JR and I share an Exped Hyperlite Duo. We really like being able to cut down on pack weight with a double sleeping mat. It’s also exceptionally comfortable and durable!
Sleeping mat maintenance
Always inflate sleeping pads before going on a trip to check for leaks and other defects. I made the mistake of not doing this once and had to sleep on a partially inflated mat for the next three nights!
Be sure to carry a repair kit (these are usually included with air pads) in case of small holes or leaks while backpacking.
Cannister stoves are the most commonly used while backpacking as they are easy to use, lightweight and pack down small.
If you’re planning to eat mainly dehydrated or freeze dried meals for dinner, I’d recommend a Jetboil. The integrated pot design means that water boils exceptionally fast.
There are a few different Jetboil models, with the Minimo (the one we use) having a regulator for better temperature control as well as a wider pot. It’s a little more expensive than the Flash but I think these features make it worth the extra.
Canister stoves use a mix of propane and isobutane gas. Available in outdoor stores, gas canisters are sold in three different sizes. Stove manufacturers will recommend their own brand but they’re all relatively interchangeable.
Liquid fuel stoves connect to refillable fuel bottles, usually filled with white gas. These stoves are usually heavier and more difficult to use than canister stoves but have better heat control and stability. They also perform better in colder temperatures.
Some backpackers like to bring lightweight plates and bowls. It may seem a little lazy but we prefer to eat out of the cooking pot/freeze dried food packet. It saves extra washing up and saves weight too. We carry a long plastic spoon for this purpose.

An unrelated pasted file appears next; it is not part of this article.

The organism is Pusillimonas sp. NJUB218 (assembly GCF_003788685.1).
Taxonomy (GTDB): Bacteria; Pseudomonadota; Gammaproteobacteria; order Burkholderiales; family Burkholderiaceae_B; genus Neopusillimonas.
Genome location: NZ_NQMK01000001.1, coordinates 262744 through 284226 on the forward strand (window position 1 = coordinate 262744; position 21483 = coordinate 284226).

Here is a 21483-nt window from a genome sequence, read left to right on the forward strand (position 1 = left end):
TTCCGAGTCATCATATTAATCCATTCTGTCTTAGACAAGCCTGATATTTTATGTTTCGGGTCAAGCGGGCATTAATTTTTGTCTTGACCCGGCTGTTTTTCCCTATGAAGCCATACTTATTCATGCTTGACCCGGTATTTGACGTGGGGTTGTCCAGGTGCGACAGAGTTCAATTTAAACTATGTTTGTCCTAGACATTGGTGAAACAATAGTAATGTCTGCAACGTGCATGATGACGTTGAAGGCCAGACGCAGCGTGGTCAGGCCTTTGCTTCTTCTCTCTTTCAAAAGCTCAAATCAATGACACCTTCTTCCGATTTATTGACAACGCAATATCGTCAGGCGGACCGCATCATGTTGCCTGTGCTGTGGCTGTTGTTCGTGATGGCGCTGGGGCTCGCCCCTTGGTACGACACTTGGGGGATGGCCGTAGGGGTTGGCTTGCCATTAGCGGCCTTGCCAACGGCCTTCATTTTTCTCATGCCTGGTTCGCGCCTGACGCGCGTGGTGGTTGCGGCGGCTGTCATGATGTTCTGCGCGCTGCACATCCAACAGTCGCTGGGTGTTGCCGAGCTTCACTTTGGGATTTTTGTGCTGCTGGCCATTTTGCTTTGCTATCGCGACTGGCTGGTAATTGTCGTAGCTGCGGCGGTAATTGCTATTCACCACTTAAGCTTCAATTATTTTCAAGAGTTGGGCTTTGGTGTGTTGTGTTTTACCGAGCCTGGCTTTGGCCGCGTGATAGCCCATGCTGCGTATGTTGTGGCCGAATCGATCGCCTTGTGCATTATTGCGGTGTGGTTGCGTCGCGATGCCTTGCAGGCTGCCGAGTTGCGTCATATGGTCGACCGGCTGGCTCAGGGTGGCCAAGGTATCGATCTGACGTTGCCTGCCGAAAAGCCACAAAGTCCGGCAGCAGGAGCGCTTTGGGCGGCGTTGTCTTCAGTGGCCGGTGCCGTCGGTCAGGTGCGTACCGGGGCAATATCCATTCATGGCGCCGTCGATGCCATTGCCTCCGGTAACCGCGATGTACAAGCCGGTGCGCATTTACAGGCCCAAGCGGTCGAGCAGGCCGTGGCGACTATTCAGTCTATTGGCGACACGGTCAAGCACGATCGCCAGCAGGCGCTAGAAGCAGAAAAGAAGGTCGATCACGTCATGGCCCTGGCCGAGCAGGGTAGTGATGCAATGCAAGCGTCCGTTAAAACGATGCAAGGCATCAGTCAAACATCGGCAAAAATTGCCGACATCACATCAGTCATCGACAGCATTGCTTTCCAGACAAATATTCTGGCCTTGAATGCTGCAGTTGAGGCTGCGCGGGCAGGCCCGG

Washing up kit
If you plan to do anything more than boil water at mealtimes, you’ll also need to bring a small cleaning kit.
Be sure to secure all of your cooking items when not in use as they are potential attractants for bears and other wildlife.
Water purification equipment
Water is essential for the body to perform well. Dehydration is dangerous! Drink plenty of water before setting out and bring plenty with you. I’ll talk more about this later.
Unlike at home, however, water in the backcountry isn’t always safe to drink. While it may look fine in appearance, it could be carrying bacteria that has the potential to make you very sick.
To store water, we both prefer to use a hydration bladder (2l). I find these to be way more convenient than a bottle for drinking water while on the trail.
The stars may be bright in the backcountry, but you’ll still need to bring some lighting of your own.
A flashlight will do but it’s much easier to use a headlamp. This will free up your hands and make it much easier to find items in the tent, cook food or use the outhouses at night.